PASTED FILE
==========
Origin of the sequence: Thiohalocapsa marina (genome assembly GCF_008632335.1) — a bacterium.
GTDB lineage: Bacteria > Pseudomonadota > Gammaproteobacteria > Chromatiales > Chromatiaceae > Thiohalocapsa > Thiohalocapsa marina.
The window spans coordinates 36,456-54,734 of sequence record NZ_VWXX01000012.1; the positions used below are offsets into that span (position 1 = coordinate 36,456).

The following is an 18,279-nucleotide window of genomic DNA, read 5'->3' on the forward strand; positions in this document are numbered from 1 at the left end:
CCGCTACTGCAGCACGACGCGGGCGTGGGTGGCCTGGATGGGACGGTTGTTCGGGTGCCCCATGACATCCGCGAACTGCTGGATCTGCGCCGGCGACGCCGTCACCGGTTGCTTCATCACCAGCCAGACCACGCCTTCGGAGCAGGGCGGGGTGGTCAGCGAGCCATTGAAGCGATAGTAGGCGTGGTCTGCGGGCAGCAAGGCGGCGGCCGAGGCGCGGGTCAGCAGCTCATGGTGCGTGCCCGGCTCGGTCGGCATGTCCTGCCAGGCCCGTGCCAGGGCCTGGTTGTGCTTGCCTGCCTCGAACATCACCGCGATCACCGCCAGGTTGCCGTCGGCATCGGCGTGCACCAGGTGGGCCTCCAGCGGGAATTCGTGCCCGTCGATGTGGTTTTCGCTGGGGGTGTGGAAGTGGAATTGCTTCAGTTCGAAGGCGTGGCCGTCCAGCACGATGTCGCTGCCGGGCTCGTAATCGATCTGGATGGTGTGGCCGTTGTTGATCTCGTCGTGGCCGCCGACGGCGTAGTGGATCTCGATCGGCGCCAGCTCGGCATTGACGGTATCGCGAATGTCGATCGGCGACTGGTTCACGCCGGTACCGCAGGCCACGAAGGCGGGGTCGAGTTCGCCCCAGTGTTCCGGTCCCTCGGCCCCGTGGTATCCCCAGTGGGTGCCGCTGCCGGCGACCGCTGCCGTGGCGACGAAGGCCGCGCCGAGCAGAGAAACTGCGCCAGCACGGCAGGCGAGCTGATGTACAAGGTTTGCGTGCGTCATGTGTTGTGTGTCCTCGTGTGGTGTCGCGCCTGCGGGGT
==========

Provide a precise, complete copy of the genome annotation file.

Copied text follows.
Origin of the sequence: Thiohalocapsa marina (genome assembly GCF_008632335.1) — a bacterium.
GTDB lineage: Bacteria > Pseudomonadota > Gammaproteobacteria > Chromatiales > Chromatiaceae > Thiohalocapsa > Thiohalocapsa marina.
The window spans coordinates 36,456-54,734 of sequence record NZ_VWXX01000012.1; the positions used below are offsets into that span (position 1 = coordinate 36,456).

The following is an 18,279-nucleotide window of genomic DNA, read 5'->3' on the forward strand; positions in this document are numbered from 1 at the left end:
CCGCTACTGCAGCACGACGCGGGCGTGGGTGGCCTGGATGGGACGGTTGTTCGGGTGCCCCATGACATCCGCGAACTGCTGGATCTGCGCCGGCGACGCCGTCACCGGTTGCTTCATCACCAGCCAGACCACGCCTTCGGAGCAGGGCGGGGTGGTCAGCGAGCCATTGAAGCGATAGTAGGCGTGGTCTGCGGGCAGCAAGGCGGCGGCCGAGGCGCGGGTCAGCAGCTCATGGTGCGTGCCCGGCTCGGTCGGCATGTCCTGCCAGGCCCGTGCCAGGGCCTGGTTGTGCTTGCCTGCCTCGAACATCACCGCGATCACCGCCAGGTTGCCGTCGGCATCGGCGTGCACCAGGTGGGCCTCCAGCGGGAATTCGTGCCCGTCGATGTGGTTTTCGCTGGGGGTGTGGAAGTGGAATTGCTTCAGTTCGAAGGCGTGGCCGTCCAGCACGATGTCGCTGCCGGGCTCGTAATCGATCTGGATGGTGTGGCCGTTGTTGATCTCGTCGTGGCCGCCGACGGCGTAGTGGATCTCGATCGGCGCCAGCTCGGCATTGACGGTATCGCGAATGTCGATCGGCGACTGGTTCACGCCGGTACCGCAGGCCACGAAGGCGGGGTCGAGTTCGCCCCAGTGTTCCGGTCCCTCGGCCCCGTGGTATCCCCAGTGGGTGCCGCTGCCGGCGACCGCTGCCGTGGCGACGAAGGCCGCGCCGAGCAGAGAAACTGCGCCAGCACGGCAGGCGAGCTGATGTACAAGGTTTGCGTGCGTCATGTGTTGTGTGTCCTCGTGTGGTGTCGCGCCTGCGGGGT